Wednesday, June 8, 2011

OG Seebelow Re-Revived! Gets new costume! Joins JLA spinoff!

DC Comics ready for a risky yet relevant publishing change 
Here's a sneak preview of the Geoff Johns and
Jim Lee Bobblehead dolls from Funko!
(source)

As excited as Dan DiDio is about DC Comics' newest initiative, the company's co-publisher knows he can walk the hallways of the DC Comics offices in Manhattan and pick up the same vibe from his co-workers.

And if he doesn't, out come the whips and scorpions.

"If we can convince the people here we're doing something brand-new and fresh, we have a good chance to really get the people outside on board," DiDio says.

That’s what we call in the trade “A mighty big if,” partner.

DC will re-number its entire line of superhero titles, beginning with all-new No. 1 issues starting Aug. 31 — 52 in all, including a new Justice League No. 1. Fittingly, the publisher put its creative superteam on its trademark superhero superteam.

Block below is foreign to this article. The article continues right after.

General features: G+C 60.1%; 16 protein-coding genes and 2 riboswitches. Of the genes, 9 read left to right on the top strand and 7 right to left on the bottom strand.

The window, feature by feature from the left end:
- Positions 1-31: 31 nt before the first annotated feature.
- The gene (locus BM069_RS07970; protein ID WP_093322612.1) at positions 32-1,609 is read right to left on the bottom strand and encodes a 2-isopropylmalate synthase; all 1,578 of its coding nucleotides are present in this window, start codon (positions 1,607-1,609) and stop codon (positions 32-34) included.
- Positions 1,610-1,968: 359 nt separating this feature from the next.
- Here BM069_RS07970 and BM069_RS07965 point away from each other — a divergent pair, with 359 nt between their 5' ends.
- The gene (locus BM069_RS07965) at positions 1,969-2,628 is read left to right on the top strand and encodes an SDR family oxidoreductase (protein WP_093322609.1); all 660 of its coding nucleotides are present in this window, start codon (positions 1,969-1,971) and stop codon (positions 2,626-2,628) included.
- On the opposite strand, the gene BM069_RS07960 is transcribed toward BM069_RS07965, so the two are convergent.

Super!

Guided by writer Geoff Johns and artist Jim Lee, Justice League will begin its first year with an updated secret origin reflecting DC's new initiative, giving the group a reason for coming together that it lacked when the league first appeared in 1960. And while it will ultimately boast 14 members, at its core will be DC's A-list do-gooders: Superman, Batman, Wonder Woman, The Flash, Green Lantern and Aquaman.